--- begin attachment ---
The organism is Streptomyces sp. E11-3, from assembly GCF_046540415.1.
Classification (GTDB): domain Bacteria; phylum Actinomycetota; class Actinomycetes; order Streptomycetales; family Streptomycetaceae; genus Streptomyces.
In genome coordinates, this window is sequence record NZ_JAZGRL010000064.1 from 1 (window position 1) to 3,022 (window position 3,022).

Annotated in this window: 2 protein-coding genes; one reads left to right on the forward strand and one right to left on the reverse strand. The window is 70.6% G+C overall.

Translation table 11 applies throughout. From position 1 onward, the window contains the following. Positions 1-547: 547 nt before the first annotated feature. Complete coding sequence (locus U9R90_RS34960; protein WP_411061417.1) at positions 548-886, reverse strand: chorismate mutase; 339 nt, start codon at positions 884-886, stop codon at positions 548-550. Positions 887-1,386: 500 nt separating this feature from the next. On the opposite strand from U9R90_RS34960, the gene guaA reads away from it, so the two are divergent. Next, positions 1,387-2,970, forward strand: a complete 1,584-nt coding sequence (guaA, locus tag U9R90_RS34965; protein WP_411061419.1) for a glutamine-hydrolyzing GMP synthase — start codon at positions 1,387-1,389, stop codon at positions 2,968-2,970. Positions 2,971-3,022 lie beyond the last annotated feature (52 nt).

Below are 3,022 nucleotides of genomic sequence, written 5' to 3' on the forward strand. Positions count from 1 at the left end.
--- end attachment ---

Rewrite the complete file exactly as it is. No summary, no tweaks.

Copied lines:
The organism is Streptomyces sp. E11-3, from assembly GCF_046540415.1.
Classification (GTDB): domain Bacteria; phylum Actinomycetota; class Actinomycetes; order Streptomycetales; family Streptomycetaceae; genus Streptomyces.
In genome coordinates, this window is sequence record NZ_JAZGRL010000064.1 from 1 (window position 1) to 3,022 (window position 3,022).

Annotated in this window: 2 protein-coding genes; one reads left to right on the forward strand and one right to left on the reverse strand. The window is 70.6% G+C overall.

Translation table 11 applies throughout. From position 1 onward, the window contains the following. Positions 1-547: 547 nt before the first annotated feature. Complete coding sequence (locus U9R90_RS34960; protein WP_411061417.1) at positions 548-886, reverse strand: chorismate mutase; 339 nt, start codon at positions 884-886, stop codon at positions 548-550. Positions 887-1,386: 500 nt separating this feature from the next. On the opposite strand from U9R90_RS34960, the gene guaA reads away from it, so the two are divergent. Next, positions 1,387-2,970, forward strand: a complete 1,584-nt coding sequence (guaA, locus tag U9R90_RS34965; protein WP_411061419.1) for a glutamine-hydrolyzing GMP synthase — start codon at positions 1,387-1,389, stop codon at positions 2,968-2,970. Positions 2,971-3,022 lie beyond the last annotated feature (52 nt).

Below are 3,022 nucleotides of genomic sequence, written 5' to 3' on the forward strand. Positions count from 1 at the left end.